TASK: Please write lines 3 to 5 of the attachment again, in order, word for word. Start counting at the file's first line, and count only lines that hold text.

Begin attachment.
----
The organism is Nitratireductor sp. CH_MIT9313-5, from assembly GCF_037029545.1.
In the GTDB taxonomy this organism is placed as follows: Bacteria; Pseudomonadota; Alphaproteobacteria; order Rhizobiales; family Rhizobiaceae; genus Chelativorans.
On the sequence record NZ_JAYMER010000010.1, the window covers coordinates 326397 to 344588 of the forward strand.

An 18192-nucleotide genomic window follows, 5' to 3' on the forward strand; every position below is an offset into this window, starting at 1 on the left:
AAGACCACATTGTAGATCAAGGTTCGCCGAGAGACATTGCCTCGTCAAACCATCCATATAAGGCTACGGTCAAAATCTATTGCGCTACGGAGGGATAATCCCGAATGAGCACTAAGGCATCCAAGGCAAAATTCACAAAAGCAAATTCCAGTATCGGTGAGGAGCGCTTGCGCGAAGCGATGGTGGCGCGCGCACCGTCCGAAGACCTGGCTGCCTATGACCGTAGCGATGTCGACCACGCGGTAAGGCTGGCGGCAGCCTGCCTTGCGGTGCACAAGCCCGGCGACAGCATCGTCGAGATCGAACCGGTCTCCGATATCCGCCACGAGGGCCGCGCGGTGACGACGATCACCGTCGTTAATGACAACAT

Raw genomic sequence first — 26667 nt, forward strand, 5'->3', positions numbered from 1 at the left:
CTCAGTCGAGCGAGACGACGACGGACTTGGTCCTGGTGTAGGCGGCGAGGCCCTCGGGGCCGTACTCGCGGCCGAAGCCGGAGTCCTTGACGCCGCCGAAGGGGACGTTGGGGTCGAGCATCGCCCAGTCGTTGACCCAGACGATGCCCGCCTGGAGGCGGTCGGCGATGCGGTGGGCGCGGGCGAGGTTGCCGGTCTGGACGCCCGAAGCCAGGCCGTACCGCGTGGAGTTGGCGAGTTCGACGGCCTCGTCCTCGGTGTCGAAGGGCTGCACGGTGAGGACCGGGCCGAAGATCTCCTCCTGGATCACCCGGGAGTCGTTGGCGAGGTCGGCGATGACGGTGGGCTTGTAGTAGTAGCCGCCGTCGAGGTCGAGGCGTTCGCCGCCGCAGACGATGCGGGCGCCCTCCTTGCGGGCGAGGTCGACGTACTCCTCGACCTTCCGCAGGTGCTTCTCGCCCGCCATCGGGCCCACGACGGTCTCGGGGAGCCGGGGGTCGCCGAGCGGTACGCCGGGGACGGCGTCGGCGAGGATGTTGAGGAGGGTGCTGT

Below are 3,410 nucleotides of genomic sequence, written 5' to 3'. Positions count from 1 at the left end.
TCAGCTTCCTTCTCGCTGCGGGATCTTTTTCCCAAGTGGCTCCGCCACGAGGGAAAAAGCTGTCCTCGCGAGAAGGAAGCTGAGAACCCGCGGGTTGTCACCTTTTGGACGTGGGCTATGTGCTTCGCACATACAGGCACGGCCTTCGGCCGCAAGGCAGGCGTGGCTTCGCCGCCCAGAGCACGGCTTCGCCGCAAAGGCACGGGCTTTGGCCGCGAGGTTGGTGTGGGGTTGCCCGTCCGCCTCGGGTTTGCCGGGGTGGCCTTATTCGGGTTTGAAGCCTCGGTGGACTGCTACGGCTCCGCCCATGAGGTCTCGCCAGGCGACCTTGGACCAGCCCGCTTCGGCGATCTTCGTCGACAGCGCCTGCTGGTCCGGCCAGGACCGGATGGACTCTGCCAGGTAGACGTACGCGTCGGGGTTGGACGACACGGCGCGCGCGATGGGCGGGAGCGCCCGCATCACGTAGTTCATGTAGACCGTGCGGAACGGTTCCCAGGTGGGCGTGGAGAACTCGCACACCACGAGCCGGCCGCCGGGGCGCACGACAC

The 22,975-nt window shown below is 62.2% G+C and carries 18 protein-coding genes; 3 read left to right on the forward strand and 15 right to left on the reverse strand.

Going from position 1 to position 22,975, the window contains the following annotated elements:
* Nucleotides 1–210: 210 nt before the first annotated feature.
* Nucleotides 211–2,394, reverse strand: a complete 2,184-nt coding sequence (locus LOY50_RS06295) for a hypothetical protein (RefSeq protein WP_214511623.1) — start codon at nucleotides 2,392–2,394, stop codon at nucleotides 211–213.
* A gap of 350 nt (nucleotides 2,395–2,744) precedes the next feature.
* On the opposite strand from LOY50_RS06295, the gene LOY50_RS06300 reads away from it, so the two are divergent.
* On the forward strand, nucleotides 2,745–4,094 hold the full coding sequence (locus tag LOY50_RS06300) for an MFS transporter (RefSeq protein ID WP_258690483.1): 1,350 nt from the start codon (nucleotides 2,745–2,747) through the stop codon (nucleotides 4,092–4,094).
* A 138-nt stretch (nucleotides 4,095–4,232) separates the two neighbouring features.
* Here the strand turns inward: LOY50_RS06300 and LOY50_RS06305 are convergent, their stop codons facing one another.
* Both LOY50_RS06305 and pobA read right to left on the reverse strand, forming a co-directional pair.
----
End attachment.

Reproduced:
On the sequence record NZ_JAYMER010000010.1, the window covers coordinates 326397 to 344588 of the forward strand.

An 18192-nucleotide genomic window follows, 5' to 3' on the forward strand; every position below is an offset into this window, starting at 1 on the left:
AAGACCACATTGTAGATCAAGGTTCGCCGAGAGACATTGCCTCGTCAAACCATCCATATAAGGCTACGGTCAAAATCTATTGCGCTACGGAGGGATAATCCCGAATGAGCACTAAGGCATCCAAGGCAAAATTCACAAAAGCAAATTCCAGTATCGGTGAGGAGCGCTTGCGCGAAGCGATGGTGGCGCGCGCACCGTCCGAAGACCTGGCTGCCTATGACCGTAGCGATGTCGACCACGCGGTAAGGCTGGCGGCAGCCTGCCTTGCGGTGCACAAGCCCGGCGACAGCATCGTCGAGATCGAACCGGTCTCCGATATCCGCCACGAGGGCCGCGCGGTGACGACGATCACCGTCGTTAATGACAACAT